I was in Manhattan to see Richard Landes, a medievalist from Boston University and an authority on the year 1000. With the year 2000 getting closer, this previously obscure subject is becoming increasingly topical, and we were meeting to talk about several of the academic projects that are in the works in connection with the upcoming turn of the millennium. But as we talked, I began to think that his ideas about the eleventh century may have a great deal to do with the once and future Times Square.
It was perhaps the nineteenth-century historian Jules Michelet who was most responsible for popularizing the idea of the "terrors of the year 1000." Contemporary or nearly contemporary chronicles of the period describe the people of Western Europe as living in an agony of apocalyptic expectation. There are accounts of civil disturbances, of grotesque acts of mass public repentance, of popular prophets and their crazed followers.
By the beginning of the twentieth century, however, historians had begun to realize the flaws in this picture. While terror-filled accounts do turn up in some literature from the period, they do not dominate it, and Western Europe in the decades following the year 1000 did not generally act like a society paralyzed by fear of the imminent end of the world or disappointed by the failure of its eschatological schedule. The eleventh century saw the great cathedrals begun and the crusades launched, following decades of increasing contact with Byzantium and the Levant. Western Christendom was an expanding, curious, inventive society-which is perhaps the chief reason historians generally believe that the "terrors of the year 1000" existed largely in the minds of nineteenth- century Romantics like Michelet.
Well, maybe not. Landes and other medievalists are taking a third look at the primary sources and finding both more and less in them than did their predecessors. It is true that nothing catastrophic happened to society around the beginning of the second millennium. On the other hand, it is not hard to find discussion about questions of universal eschatology in the writings of the period. Evidence of popular interest in these questions is fragmentary, but it is there. More accessible is the scholarly debate that arose about when the age might be expected to end.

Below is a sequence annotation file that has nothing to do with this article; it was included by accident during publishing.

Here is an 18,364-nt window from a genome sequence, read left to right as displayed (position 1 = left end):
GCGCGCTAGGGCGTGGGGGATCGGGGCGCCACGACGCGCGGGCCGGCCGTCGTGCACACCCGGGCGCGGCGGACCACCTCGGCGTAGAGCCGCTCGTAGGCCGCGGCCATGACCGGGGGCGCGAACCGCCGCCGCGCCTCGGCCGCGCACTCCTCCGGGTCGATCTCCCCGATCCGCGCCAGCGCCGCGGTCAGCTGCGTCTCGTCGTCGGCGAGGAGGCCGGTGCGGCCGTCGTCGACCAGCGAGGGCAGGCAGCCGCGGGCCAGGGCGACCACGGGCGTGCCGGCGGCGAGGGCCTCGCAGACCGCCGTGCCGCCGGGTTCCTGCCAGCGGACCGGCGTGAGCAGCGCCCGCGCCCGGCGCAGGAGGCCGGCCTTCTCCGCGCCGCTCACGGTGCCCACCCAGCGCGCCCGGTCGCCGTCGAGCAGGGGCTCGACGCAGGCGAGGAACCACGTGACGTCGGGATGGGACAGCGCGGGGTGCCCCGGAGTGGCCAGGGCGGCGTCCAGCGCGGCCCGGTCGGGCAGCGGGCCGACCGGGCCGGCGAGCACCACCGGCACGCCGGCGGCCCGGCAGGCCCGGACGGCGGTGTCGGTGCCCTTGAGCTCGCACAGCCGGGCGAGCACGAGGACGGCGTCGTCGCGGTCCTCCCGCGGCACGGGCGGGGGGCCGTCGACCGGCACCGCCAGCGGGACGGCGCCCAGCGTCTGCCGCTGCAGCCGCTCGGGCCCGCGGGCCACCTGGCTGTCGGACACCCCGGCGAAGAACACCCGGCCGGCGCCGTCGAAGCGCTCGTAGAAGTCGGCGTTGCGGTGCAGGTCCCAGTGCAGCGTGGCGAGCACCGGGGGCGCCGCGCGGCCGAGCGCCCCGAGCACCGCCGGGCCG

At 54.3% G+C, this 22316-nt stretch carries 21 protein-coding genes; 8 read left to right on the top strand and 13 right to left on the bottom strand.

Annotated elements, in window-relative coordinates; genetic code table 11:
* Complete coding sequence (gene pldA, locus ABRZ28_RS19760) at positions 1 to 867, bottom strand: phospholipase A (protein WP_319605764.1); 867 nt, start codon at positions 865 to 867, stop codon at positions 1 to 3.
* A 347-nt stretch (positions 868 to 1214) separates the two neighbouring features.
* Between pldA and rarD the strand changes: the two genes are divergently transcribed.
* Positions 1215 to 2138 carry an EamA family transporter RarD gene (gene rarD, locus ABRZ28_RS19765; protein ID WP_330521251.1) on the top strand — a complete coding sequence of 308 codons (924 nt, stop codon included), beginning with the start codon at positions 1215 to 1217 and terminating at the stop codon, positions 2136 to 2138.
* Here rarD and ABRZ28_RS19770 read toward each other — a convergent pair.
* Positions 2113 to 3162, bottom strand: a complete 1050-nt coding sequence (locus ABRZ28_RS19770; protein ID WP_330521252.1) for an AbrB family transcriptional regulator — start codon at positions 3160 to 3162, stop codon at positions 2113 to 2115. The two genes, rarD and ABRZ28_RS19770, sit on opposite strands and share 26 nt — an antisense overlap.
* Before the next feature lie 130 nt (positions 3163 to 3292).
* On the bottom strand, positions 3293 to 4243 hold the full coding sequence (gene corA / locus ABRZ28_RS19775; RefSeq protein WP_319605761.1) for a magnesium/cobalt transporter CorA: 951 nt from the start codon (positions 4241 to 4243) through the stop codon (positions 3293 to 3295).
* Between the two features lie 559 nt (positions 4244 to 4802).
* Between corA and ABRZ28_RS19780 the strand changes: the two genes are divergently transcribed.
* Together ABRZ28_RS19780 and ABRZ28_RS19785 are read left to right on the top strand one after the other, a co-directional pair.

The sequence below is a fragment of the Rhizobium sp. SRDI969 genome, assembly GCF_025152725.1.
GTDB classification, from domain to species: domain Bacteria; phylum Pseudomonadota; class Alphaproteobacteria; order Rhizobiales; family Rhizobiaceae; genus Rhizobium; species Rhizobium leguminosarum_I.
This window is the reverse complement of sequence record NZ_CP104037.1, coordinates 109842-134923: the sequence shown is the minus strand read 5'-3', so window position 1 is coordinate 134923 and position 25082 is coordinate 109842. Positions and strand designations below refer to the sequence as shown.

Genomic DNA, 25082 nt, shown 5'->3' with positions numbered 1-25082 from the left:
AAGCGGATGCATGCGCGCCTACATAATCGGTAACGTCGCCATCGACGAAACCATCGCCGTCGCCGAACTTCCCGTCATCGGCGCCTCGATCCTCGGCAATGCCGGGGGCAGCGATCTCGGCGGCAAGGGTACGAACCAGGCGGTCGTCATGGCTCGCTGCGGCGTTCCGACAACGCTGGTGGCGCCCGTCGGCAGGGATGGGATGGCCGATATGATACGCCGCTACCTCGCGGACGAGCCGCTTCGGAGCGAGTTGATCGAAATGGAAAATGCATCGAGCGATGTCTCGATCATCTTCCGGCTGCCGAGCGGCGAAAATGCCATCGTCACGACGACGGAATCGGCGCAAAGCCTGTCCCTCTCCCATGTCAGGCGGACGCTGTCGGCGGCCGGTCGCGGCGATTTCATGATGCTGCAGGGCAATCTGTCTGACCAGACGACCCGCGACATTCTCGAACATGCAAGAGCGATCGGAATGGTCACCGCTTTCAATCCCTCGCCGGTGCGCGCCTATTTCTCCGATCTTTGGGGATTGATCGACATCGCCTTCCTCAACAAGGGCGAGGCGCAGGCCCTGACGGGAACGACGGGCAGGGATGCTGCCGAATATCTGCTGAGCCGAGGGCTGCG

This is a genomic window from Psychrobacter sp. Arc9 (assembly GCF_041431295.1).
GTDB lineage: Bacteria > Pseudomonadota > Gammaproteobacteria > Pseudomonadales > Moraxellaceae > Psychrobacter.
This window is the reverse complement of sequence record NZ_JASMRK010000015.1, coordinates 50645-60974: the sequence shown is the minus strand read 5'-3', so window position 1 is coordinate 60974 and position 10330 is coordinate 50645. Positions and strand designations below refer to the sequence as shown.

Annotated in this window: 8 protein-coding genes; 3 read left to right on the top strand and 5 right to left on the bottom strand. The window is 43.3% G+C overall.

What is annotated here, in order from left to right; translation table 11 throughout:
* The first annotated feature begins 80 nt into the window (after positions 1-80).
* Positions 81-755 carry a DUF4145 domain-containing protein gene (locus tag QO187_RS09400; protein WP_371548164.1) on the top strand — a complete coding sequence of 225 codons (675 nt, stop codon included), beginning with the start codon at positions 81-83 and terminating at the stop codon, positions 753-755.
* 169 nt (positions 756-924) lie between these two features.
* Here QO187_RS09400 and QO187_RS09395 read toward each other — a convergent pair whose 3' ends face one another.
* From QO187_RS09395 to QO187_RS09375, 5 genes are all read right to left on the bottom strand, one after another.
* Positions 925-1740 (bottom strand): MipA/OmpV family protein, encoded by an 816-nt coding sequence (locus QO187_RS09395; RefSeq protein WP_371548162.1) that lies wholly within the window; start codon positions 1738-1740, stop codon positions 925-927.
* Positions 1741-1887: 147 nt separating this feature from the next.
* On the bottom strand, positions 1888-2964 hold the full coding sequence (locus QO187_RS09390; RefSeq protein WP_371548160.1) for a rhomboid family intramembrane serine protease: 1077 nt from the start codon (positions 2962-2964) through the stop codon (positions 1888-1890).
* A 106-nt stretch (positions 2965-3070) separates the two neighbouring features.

Landes believes he detects a preference among writers of the period for Augustine's model of history, which downplays the catastrophic and revolutionary. Augustine, in most interpretations, preserved the events of the Endtime depicted in Revelation and the Prophets as literal expectations for the indefinite future. However, he was very wary of attempts to discern eschatological significance in the events of secular history. The proper Augustinian reaction to millenarian enthusiasm, particularly enthusiasm sparked by calendrical considerations, is thus to declare the time of the end to be unknowable. What many of the authorities around the year 1000 did, however, was to quibble about chronology. Accepting the old thesis that the world would last six thousand years, they answered doom-mongers with estimates for the age of the world that put the beginning of the seventh millennium a comfortable distance into the future. Such arguments were not always wholly convincing, and they had the disadvantage of leaving time bombs for later Augustinians. (The excitement about the year 1000 was perhaps a time bomb planted by Augustine himself.) Whether by accident or design, however, their immediate effect was to channel millenarian excitement into socially constructive paths.
There is a great deal more to Augustinian eschatology, however, than the suppression of enthusiasms. Augustine is sometimes called "the father of progress," and though this view can be exaggerated, his model of time is certainly a basic template on which ideas about history as progress can form. Augustinian history need not be progressive, but it can be. It has, in fact, a predilection to be under certain circumstances. What distinguishes the Augustinian view of time is its ability to impart meaning to favorable historical trends.
Although the idea of historical progress has received its share of derision in recent years, the fact is that many facets of history, and even whole historical eras, really are progressive. Population and economic output in certain parts of the world often rise steadily for a long time. New arts and sciences appear and are perfected over the course of a few centuries. Western Christendom at the turn of the first millennium, however, may have been the first society to give historical meaning to "progress" by undertaking great social enterprises terminating only at a horizon of unguessable distance. The medieval cathedrals and crusades may be symbols of a wider cultural assumption that social development can be a moral enterprise, perhaps even a morally necessary enterprise. Augustine may have hoped for no more than that the Vandals would go away and future emperors would be more edifying. But he hoped with good reason, for his view of time is the only one on which the foundations for the great cathedrals could be laid.